Fiduciary duties and estate planning

Fiduciary duties and estate planning

On Behalf of | Mar 2, 2022 | Estate Planning

Estate planning can be a daunting prospect, with many not knowing where to start. Typically, nobody wants to think about death, at least not for any significant amount of time.

Despite this, the benefits of estate planning are undeniable. Security can be offered for your young children and your final wishes can be fulfilled. However, you cannot build an estate plan on your own, you will typically require assistance from other people.

Understanding your options  

The first part of estate planning is realizing what options you have at your disposal. Unless you are involved in this area personally, then it will take some time to garner an understanding of the different estate planning tools. You may rely on information coming from different people that you hire, and they are obliged to look after you and give you information that is accurate. If you are parting with money for the purpose of creating your estate plan, then those paid to assist you owe you a fiduciary duty, which means putting your best interests first at all times.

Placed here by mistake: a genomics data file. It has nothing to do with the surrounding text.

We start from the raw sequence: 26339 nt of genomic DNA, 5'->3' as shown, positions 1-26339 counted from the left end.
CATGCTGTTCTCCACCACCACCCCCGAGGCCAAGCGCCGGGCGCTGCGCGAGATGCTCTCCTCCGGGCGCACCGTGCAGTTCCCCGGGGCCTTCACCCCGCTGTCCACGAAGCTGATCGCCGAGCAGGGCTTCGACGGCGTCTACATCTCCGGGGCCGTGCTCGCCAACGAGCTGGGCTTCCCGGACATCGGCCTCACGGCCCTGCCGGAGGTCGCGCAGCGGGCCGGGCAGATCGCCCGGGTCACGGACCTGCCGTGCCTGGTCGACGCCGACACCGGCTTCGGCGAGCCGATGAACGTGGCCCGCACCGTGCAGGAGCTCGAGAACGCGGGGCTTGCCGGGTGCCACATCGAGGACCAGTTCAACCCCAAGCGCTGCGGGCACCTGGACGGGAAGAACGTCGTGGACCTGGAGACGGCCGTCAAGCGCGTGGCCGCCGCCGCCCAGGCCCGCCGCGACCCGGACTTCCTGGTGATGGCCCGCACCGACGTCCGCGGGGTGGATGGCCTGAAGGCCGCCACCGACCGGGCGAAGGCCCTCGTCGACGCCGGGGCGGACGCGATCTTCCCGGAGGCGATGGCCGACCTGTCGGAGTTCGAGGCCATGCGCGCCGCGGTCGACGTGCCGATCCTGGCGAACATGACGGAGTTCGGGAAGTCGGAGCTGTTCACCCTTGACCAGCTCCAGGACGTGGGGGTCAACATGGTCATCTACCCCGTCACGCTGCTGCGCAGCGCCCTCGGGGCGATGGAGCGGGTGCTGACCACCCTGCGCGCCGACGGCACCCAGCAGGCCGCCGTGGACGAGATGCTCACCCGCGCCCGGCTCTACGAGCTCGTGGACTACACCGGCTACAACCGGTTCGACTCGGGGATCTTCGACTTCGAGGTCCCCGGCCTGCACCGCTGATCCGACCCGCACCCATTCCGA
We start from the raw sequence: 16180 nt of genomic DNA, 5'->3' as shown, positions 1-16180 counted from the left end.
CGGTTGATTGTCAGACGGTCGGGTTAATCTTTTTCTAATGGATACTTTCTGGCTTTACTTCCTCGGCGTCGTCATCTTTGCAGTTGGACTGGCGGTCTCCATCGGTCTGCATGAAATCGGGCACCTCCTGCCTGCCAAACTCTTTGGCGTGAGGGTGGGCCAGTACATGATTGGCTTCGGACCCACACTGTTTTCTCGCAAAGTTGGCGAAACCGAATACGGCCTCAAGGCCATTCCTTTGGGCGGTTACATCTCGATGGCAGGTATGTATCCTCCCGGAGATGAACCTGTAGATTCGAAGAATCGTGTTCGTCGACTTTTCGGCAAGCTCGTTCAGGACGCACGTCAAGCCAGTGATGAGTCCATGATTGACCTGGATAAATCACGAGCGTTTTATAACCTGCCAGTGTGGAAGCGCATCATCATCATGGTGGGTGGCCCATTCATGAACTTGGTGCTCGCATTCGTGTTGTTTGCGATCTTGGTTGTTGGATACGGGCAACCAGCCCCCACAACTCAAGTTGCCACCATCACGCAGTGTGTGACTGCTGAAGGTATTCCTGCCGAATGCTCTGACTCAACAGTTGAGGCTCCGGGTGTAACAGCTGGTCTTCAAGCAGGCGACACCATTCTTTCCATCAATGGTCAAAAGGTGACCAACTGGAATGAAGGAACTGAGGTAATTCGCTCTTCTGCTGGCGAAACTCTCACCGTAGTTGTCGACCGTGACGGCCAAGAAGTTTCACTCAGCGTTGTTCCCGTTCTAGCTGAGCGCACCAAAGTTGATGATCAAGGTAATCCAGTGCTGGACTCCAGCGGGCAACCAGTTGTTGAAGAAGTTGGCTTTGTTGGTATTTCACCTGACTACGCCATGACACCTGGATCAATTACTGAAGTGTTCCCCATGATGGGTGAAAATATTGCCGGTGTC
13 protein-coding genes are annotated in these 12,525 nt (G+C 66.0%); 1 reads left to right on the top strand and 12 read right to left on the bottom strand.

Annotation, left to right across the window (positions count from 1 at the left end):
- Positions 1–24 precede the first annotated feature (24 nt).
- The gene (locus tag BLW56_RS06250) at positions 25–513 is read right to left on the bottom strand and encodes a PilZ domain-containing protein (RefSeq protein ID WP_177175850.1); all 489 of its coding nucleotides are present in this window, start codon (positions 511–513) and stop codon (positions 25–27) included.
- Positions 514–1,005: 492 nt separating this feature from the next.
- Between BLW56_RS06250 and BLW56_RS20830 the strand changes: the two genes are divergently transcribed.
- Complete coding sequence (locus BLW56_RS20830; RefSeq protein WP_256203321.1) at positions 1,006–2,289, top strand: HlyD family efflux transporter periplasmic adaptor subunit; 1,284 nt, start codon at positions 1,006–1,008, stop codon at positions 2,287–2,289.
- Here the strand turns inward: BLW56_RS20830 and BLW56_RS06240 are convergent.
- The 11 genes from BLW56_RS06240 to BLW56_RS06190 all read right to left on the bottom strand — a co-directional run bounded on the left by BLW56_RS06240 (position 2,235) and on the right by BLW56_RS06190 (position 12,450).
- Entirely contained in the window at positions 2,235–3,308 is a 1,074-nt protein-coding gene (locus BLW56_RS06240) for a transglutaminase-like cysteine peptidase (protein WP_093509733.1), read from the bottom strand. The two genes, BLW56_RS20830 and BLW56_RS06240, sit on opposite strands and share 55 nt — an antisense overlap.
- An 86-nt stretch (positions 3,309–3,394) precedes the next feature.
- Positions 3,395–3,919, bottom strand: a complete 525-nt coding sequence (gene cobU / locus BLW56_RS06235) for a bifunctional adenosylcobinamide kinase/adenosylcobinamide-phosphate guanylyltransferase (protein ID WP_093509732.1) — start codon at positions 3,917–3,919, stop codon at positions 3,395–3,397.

Managing your trusts

The person elected to manage trusts that you have created is known as a trustee. They must look after the various assets within a trust and ensure that they are distributed according to instructions. Trustees should not be self-serving, they are obliged to cater to the needs of the beneficiaries named within the trust. Trustees have a fiduciary status.

Distributing your assets

 One of the most important aspects of your estate plan will be to implement the division of your assets when you become incapacitated. In short, you want to make sure that inheritance is going to the right people. This duty will be assigned to an executor, who is tasked with handling your wishes should something happen to you. They must honor those wishes and not deviate, which requires trust, or a fiduciary relationship.

For your final wishes to be honored you rely on trustworthy people to build and implement your estate plan. If they fail in this regard, there may be a number of legal options open to you.

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